And can you change those stories to find more freedom and happiness? Those who are truly emotionally “free” can learn to cultivate happiness and inner peace in any circumstance, and still pursue their dreams, looking to create a life that is more and more full and satisfying over time.
Learning to Flow With Life
Buddhism teaches that in fact, suffering arises from attachment to desires, or wanting to control how things map out in our lives. It’s one thing to have goals and dreams; these can channel our passions, give us direction, keep us inspired, and help us to use our strengths in service to the world.
It’s when we get attached to how and when things will manifest that we sometimes suffer–when a project falls through, a job doesn’t work out, or a relationship ends. Can we find a way to remain happy and peaceful, even amidst the changing circumstances of our lives?
Buddhism also teaches that “the only thing permanent is change.” Life is in constant flux, in constant motion. When we grow attached to keeping things a certain way, we suffer. When we fight with reality the way that it is, we suffer.
I have always loved this quote from Byron Katie: “When I argue with reality, I lose, but only 100% of the time.”
Amen to that. Can we learn to love what is? While continuing to pursue our biggest dreams of the moment, and just having fun with it? This is another kind of freedom.
So How Do We Eliminate Suffering, Exactly?
For those not familiar with the Buddhist tradition, Kute Blackson offers some simple approaches to transcending suffering in his blog, Life Changing Weekly Inspiration, by focusing first on what causes our suffering:
The 7 Keys to Creating Suffering by Kute Blackson:
1- Resist everything: Resist what is. Resist reality. Fight against what is happening in your life with all your might. This is a guaranteed method to suffer.
Key Solution: Accept what is, so that you can then decide how to shift it.
2- Holding the belief: “The experience that is happening to me should not be happening to me. I should be having some other experience than the one I am having. This shouldn’t be happening to me.” You have probably heard yourself doing some version of this. It just keeps you stuck.
Key Solution: Embrace your current experience. Your current experience is the experience that you are meant to be having because you are having it right now. Trust, and focus on what you can learn and how you can grow. The experience is here to help you evolve.
3- Focusing on all the things that you cannot control. This will only cause you to feel completely helpless and disempowered. It will leave you in a state of worry and anxiety. Some of us are professional “worriers”. No matter how much you worry it doesn’t actually change the situation. Once you are done worrying the situation will be the same. Worrying is a waste of time.
Key Solution: Focus on what you can control. Take actions that are in your power, step by step.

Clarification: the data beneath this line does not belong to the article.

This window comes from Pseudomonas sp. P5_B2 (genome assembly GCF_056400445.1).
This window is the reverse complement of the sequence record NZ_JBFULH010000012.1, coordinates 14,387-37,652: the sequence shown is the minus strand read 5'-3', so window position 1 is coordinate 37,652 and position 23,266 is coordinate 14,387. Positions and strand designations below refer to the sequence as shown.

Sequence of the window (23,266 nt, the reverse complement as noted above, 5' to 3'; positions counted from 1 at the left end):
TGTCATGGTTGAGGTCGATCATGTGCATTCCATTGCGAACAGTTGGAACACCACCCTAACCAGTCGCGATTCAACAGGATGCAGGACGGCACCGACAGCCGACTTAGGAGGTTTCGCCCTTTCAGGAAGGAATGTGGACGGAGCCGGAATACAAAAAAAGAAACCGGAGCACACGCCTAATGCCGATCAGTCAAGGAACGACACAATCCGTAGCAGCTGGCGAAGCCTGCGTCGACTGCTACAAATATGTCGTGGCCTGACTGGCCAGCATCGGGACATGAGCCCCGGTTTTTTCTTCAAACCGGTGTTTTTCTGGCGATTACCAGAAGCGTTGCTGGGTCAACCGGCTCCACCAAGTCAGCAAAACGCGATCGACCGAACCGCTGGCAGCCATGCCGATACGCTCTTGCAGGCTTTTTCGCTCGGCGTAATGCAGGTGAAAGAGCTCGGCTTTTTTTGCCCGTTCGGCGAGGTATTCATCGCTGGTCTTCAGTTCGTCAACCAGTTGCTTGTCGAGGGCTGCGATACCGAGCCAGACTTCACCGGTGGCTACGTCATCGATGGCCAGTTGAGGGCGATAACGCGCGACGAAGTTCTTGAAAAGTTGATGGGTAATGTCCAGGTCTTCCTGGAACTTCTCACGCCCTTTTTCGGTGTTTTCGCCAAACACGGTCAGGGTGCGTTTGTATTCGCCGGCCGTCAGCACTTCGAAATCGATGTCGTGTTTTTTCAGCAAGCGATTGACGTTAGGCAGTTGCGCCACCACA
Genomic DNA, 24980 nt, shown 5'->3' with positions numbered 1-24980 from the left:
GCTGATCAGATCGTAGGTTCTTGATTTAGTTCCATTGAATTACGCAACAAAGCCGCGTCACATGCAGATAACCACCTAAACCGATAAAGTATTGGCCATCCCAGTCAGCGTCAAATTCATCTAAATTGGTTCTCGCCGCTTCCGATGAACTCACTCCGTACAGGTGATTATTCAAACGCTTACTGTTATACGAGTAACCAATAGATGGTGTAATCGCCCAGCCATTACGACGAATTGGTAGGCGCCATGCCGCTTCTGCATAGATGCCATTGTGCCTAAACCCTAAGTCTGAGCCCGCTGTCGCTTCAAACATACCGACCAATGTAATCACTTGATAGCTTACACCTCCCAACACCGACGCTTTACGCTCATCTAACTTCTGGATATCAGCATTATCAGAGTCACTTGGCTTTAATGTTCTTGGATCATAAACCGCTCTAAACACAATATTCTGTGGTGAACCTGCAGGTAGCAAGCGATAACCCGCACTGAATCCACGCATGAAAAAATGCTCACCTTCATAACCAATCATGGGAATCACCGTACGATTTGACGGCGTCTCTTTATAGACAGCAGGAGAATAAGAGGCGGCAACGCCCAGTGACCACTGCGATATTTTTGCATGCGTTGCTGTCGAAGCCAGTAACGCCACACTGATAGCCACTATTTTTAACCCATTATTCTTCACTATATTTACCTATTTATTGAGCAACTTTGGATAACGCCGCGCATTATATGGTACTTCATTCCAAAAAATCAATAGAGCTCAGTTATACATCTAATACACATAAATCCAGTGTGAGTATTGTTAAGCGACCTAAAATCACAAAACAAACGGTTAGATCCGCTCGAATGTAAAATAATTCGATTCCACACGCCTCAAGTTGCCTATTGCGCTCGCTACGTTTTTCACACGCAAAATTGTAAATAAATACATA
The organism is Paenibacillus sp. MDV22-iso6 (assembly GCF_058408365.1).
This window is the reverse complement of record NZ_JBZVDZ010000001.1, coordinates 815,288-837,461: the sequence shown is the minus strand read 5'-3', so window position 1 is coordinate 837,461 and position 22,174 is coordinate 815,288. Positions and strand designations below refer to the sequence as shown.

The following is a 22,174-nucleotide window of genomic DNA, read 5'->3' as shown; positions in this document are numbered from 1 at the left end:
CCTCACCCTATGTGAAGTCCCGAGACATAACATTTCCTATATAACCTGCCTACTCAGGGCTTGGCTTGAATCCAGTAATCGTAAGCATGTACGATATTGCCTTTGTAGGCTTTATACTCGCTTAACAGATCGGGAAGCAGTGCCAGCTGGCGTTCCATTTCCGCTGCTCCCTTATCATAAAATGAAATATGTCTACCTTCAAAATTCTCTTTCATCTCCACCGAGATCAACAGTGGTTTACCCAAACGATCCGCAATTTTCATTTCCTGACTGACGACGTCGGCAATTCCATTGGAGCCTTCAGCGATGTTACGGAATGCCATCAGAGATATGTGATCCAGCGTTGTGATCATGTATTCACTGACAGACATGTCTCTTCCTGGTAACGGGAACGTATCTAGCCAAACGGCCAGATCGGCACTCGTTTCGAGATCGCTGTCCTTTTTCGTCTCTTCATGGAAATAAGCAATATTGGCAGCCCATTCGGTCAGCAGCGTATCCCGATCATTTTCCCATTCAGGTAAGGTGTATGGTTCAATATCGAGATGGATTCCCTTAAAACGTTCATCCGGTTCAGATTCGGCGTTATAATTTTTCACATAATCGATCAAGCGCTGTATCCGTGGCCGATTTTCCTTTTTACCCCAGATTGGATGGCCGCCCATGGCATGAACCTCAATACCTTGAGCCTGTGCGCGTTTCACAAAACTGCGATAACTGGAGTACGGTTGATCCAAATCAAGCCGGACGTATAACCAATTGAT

4- Refusing to change. Keep doing the same over and over and hoping for a different result. Well, as Einstein said is the definition of insanity. Are you so set in your ways that you are afraid of giving up the known suffering for the unknown possibility of happiness?
Key Solution: Embrace change. Be willing to do something different. Let go. Go into the unknown. Take different actions.
5- Give up your responsibility: Be a victim. Play the blame game making everyone else at fault or responsible for your life and how you feel. Unless you take responsibility for your current experience then you are powerless to change it.
Key Solution: Take full responsibility for your current reality and decide what changes you are committed to making. Give up blame.
6- Focus on everything that is wrong in your life. Whether a relationship or person. When you focus on what is wrong, you will surely find what is wrong. You will end up creating more of what is wrong to feel wrong about. Then the negative cycle continues.
Key Solution: Start focusing on what you are grateful for. Remember all your blessings and appreciate that daily. What you appreciate, expands. What you thank about comes about.
7- Denial: Lie to yourself and others. Pretend that everything is fine when you know that it isn’t. When you avoid facing what is, you end up staying stuck and repeating the same patterns of pain, and relationship. This only ends up prolonging your suffering.
Key Solution: Tell the truth to yourself first. Tell the truth to those in your life. Be honest. Face reality.
As Kute says, “Life is too short to waste spent suffering. Most of what you worry about today you won’t even remember a few months from now. Most of what you are trying to change in people today, you won’t care about on your deathbed.”
Lisa P. Graham is an inspirational writer, life coach, TED motivational speaker, and globe-trotter whose passion is to help others to find happiness and meaning in their daily lives. A political activist at heart, Lisa would like to empower more women to run for political office as a way to create positive change in the world. You can find her on her website or watch her TEDx speech on YouTube.
Note: Articles by Lisa may contain affiliate links and may be compensated if you make a purchase after clicking on an affiliate link.